The Dragon Reborn by Robert Jordan

Publisher: Tor Books - Pages: 704 - Buy: Book/eBook

One of the interesting things about this re-reading project of mine is discovering how I have changed as a fiction reader and, to a lesser extent, as a critic over the course of the past decade or so. As I remarked in my reviews of The Eye of the World and The Great Hunt, some of the elements that used to irritate me greatly were not as noticeable this time around, while other plot and characterization issues that I had dismissed during my first few reads of the series seemed to be more visible during this current re-read.

One thing that I focused on as soon as I began this re-read was the notion that this massive twelve-volume series (and counting) could be divided into distinct narrative arcs. In particular, I was curious to see if the first three volumes might differ in their plot structures and presentation from succeeding volumes. To an extent, there is indeed an interesting interplay between these three early novels that I have not seen during my current re-reading of the fourth volume.

Seeing [Rand] struggle to fight for control of his double-edged magical powers through his actions and failures […] was a refreshing change.

The Dragon Reborn opens several weeks, if not months, after the Battle of Toman Head that concluded The Great Hunt. Rand al’Thor, who has now successfully fought off the EVIL Ba’alzamon, the presumed Dark One in this Manichean-style cosmos, twice in the previous two volumes, is still struggling to deal with the revelations of the past year. Born gifted/cursed with awesome power that is tainted for males, Rand constantly frets in the early chapters about his “destiny” as the reincarnated Dragon Reborn and the belief that the apocalyptic Last Battle was drawing nigh. Although Jordan continues to lapse into lengthy descriptive passages that fail to let the characters illustrate their conflicts through their actions, I found myself being more drawn into Rand’s plight that I ever remembered being when I last read this book a decade ago. Seeing him struggle to fight for control of his double-edged magical powers through his actions and failures more than through his internal monologues was a refreshing change.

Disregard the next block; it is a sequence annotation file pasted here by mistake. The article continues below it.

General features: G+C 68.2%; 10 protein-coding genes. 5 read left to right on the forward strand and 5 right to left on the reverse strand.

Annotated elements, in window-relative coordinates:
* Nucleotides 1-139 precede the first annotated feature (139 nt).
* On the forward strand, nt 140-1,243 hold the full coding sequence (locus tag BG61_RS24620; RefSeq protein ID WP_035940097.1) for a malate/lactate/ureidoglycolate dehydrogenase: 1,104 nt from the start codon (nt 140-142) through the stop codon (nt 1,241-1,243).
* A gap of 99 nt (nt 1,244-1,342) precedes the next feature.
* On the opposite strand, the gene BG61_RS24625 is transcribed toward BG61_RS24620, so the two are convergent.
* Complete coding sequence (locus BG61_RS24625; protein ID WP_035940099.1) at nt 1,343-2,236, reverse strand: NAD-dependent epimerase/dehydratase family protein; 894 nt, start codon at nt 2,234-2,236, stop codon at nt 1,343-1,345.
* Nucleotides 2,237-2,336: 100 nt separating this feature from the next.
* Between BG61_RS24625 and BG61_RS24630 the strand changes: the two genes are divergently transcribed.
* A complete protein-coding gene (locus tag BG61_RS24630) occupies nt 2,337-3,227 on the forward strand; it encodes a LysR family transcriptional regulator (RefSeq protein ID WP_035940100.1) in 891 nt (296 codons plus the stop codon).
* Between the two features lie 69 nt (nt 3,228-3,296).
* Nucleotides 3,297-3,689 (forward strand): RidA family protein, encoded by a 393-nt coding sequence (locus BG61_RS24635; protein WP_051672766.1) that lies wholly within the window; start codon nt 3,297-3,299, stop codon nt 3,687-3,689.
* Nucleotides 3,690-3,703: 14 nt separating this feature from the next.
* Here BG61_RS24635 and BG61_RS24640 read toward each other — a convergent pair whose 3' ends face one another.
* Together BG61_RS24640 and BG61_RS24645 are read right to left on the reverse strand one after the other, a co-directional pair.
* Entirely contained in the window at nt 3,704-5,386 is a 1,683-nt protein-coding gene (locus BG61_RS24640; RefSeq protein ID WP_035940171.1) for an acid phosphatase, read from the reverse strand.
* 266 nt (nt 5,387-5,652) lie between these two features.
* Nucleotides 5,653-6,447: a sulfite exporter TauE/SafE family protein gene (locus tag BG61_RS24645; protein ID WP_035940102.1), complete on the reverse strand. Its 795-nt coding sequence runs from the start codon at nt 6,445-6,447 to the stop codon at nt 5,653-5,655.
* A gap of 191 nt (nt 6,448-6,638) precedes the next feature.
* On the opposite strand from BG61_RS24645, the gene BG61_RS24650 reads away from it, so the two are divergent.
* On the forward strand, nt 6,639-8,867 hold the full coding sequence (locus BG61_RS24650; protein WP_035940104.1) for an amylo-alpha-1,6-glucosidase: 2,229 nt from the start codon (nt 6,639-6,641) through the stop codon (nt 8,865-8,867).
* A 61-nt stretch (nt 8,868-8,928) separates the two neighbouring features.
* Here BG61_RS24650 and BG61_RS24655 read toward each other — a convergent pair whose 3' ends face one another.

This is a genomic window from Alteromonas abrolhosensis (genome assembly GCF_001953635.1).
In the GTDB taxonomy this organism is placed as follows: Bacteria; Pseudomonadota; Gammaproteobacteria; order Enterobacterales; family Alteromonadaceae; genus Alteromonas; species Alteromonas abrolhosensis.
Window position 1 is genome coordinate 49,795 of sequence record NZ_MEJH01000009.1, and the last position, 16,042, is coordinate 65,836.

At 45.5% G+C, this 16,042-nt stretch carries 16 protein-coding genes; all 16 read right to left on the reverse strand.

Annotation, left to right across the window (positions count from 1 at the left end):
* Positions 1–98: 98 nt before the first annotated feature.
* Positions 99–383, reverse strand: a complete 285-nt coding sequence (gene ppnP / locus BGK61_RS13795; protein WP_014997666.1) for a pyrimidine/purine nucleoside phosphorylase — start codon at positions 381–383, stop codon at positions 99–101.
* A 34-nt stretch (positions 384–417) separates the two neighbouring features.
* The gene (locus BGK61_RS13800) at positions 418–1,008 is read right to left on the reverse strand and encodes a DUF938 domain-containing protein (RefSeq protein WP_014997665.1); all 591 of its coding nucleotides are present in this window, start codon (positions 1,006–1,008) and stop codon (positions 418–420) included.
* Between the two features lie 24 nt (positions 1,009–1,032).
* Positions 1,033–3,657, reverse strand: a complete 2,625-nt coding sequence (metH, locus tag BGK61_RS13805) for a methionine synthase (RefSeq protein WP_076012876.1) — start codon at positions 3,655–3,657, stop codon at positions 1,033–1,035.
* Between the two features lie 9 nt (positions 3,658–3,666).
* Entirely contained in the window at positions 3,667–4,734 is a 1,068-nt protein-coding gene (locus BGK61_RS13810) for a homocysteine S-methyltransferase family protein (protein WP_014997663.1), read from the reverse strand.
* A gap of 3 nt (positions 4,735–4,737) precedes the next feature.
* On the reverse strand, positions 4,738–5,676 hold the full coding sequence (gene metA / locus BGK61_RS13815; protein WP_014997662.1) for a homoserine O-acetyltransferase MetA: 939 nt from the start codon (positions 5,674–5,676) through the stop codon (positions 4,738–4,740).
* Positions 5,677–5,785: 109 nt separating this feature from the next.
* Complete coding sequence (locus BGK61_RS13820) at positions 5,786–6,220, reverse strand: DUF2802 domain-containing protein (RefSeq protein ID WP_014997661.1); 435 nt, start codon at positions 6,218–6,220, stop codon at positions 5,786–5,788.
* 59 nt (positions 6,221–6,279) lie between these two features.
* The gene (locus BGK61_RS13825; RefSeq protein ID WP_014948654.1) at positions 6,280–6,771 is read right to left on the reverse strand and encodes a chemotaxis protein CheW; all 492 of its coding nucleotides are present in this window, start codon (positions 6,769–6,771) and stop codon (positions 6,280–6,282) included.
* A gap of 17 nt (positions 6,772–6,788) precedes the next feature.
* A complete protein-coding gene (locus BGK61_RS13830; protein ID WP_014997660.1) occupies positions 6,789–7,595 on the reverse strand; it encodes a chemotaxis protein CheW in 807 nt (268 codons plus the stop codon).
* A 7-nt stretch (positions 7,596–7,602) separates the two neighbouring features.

The Dragon Reborn by Robert Jordan

But although the book’s title would lead the unwary reader to believe that the book will feature the Dragon Reborn prominently, Rand appears only in flitting scenes for three-quarters of the novel. Yet this was a wise decision by the author, as this allowed Jordan to explore the effects that Rand’s appearance at Toman Head had on the world around. Sometimes, instead of just rattling off paragraph after paragraph detailing what the central protagonist is to accomplish via mysterious prophecies, it might be best to let the ├╝berpowerful character take on the aspect of the looming 800 lb. gorilla in the room rather than dominating all of the proceedings. Jordan’s decision to switch the narrative focus away from Rand and toward those following him after his flight/quest to the city/state of Tear allows for a greater understanding of the events that are transpiring as a result of the destiny-bending powers of Rand and his two childhood friends.

The Dragon Reborn by Robert JordanThe basic structure of this novel is that of a classical epic fantasy quest narrative, except there are four main strains of quest being interwoven here. Besides Rand’s quest to discover for himself if he is truly the Dragon Reborn (to be proven by seizing the Arthurian-like Sword That Isn’t a Sword, contained within the Stone of Tear), there are the quests of Rand’s companions to track him down in time to protect him, the one involving the three young female trainees trying to sniff out the traitors in their midst, the conflicted desire of the previously-infected Mat to escape from Aes Sedai manipulation and to help his friends, and that of the fiercesome badass ninja-warriors, the Aiel, to track down their prophesied leader/destroyer. Unlike in The Great Hunt, where I felt the disparate narrative strands were not integrated well, here there is much more balance between these quests. Those of Rand and the Aiel are kept brief and fleeting, as befitting the characters of their quests. The ones involving Moraine/Perrin, Mat, and the three trainees receive more space, but none of these receive more than perhaps three chapters at a time, creating the sense that the action is moving swiftly and decidedly toward a resolution.